By MARYAM SIDDIQI
Saturday, April 13, 2019
It was only 14 months ago that Netflix's reboot of Queer Eye debuted and yet it seems as if Antoni Porowski and the rest of the Fab Five have been in our lives for ages. The show's food and wine expert was raised in Montreal and now resides in New York, where he opened his first restaurant, the Village Den, in late 2018.
Recently back from Japan, where the show was filming its next season, and in Toronto to launch a design-forward line of customizable appliances with GE, called GE Café, Porowski met with The Globe to talk about the differences between East and West, cooking as self care, and essential dishes.
So. You were in Japan. I was in Japan at the exact same time.
Let's talk about Japan.
Actually, we're only going to talk about Japan.
Obviously there are huge cultural differences, but when it comes to food specifically, did you notice differences in the rituals or even the way that they eat versus North America?
I always want to be respectful about tipping whenever I travel. I was a waiter for 12 years. I'm very sensitive to it - I'm the one who calls his friends out whenever they don't tip enough at a restaurant. They actually explained to me that you don't do it because they get uncomfortable, because you should have good service. It's not this rewards program, it's expected. Everything is about being so meticulous, and with the food I thought it was the same thing.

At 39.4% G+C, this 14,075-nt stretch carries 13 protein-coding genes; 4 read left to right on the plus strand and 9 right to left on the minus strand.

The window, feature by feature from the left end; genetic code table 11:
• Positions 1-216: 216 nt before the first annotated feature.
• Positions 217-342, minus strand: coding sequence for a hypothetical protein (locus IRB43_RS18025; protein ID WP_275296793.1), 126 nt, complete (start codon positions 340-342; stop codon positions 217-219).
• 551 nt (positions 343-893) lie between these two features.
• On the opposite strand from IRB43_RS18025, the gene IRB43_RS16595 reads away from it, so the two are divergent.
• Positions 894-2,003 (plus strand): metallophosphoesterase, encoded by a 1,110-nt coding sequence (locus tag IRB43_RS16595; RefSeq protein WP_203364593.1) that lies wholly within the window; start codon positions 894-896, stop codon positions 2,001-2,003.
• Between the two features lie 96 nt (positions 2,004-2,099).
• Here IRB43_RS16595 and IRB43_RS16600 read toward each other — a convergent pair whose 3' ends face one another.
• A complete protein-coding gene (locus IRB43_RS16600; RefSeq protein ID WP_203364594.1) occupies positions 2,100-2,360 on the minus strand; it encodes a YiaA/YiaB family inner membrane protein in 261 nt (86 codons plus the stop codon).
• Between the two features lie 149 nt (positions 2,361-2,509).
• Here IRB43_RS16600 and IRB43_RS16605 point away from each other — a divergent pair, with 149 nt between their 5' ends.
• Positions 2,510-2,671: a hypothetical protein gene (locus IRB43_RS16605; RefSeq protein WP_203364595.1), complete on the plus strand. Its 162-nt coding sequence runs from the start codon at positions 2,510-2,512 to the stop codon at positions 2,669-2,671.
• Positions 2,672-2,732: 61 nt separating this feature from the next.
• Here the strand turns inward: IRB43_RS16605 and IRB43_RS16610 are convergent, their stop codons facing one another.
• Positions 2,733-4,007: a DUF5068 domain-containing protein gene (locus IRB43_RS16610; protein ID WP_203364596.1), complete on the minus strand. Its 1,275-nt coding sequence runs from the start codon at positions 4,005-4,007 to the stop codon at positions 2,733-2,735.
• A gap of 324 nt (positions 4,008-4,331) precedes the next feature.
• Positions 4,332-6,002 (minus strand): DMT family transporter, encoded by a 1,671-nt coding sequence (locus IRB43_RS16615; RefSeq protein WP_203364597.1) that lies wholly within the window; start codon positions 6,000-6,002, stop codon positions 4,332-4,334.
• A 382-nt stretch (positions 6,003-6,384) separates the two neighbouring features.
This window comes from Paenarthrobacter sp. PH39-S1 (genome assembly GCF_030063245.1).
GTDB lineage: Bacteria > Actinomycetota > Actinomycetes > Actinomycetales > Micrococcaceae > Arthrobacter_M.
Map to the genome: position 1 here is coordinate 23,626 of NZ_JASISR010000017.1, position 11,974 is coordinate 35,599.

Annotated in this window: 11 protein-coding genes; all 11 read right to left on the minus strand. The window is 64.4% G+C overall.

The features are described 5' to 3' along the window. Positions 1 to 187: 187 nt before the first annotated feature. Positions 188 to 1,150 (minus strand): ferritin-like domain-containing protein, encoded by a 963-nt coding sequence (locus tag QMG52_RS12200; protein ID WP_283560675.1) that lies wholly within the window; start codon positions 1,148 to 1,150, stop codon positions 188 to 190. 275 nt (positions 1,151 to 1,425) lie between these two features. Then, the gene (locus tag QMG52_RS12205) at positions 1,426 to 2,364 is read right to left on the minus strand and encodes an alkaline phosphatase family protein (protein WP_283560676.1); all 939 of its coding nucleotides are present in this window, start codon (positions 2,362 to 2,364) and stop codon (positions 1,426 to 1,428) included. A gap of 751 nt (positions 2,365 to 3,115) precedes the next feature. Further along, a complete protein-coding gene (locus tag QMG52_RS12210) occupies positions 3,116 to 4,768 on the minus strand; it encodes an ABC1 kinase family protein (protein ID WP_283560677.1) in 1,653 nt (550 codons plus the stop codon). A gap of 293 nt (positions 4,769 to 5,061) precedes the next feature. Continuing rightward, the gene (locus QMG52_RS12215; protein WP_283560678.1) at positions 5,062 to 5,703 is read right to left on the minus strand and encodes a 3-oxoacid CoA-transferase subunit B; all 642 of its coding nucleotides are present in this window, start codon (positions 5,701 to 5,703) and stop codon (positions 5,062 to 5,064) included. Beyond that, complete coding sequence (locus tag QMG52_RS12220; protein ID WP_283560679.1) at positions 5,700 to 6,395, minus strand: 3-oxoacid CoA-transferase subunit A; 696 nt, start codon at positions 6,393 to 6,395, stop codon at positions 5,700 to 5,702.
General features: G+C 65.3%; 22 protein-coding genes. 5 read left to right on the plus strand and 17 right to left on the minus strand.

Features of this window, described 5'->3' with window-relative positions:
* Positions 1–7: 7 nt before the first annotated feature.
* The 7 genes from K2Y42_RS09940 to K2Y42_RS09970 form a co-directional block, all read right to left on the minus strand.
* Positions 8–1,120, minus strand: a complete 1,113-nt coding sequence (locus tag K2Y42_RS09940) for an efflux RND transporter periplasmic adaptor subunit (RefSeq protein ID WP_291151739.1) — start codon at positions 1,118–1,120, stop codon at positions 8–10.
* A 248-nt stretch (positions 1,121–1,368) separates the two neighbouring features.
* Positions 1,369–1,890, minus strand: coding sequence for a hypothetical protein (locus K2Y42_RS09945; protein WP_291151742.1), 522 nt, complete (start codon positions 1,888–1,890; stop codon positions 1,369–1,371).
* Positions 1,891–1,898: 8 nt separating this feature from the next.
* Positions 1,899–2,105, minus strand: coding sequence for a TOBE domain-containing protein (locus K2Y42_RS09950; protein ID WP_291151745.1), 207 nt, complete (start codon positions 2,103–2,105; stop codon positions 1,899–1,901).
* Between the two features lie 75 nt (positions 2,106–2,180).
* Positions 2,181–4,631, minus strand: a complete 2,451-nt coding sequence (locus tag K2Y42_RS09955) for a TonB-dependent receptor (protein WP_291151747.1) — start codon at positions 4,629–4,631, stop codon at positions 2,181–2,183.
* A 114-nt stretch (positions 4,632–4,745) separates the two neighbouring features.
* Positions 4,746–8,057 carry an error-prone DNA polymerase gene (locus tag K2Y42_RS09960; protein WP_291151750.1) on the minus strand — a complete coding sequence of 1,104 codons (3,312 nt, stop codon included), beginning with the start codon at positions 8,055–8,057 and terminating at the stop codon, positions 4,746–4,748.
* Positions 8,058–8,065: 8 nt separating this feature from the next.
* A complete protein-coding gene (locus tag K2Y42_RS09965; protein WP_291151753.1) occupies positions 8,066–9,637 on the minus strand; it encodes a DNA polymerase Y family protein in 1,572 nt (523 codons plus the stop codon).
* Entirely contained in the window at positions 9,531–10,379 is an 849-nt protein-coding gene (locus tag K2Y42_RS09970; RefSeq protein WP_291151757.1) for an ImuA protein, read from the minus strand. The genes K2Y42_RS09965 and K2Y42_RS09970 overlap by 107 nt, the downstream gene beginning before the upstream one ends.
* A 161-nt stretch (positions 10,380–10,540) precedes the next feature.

Even when we went to yakitori places where their focus is just the chicken. They're so proud about it. What I learned from chefs there is that they'll just spend a lifetime.
People spend a lifetime mastering something. It's such an incredible respect for food.
I'm hearing that that sort of same respect doesn't always exist in North American culture.
It doesn't. I don't think it does.
Why do you think that is? We place a huge priority on convenience.
Convenience is huge. But the thing is, Japanese are big on convenience as well. Take 7-Eleven.
You go to a place where they have an egg sandwich, but it's delicious. I get really upset on Queer Eye when I meet somebody and they tell me that they just eat granola bars three times a day and that's their sustenance.
What upsets you about that?
Because there's something so utilitarian about it. I love a granola bar if it's a good one. But to take time and actually make something, even if it's semi homemade, even if you're making a peanut butter and jelly sandwich, it's a little moment with yourself.
It's giving yourself a gift. Or more importantly, I think it's when you're of service and you make something for somebody else. It can be toast with jam and butter.
It can be as simple as that. But if you take care and you put the jam on the corners so that you don't have a bit of the dry crust on the end, which nobody should have to suffer. It's about taking care.
When people don't do that I get really upset about it. And the misconception is, I think, that there's something elitist about making things from scratch and that's total bull.
Do you think that?
I don't, I don't think that. But I get people sometimes who are like, well, I don't have time for this, or I'm not fancy enough to prepare a meal from scratch.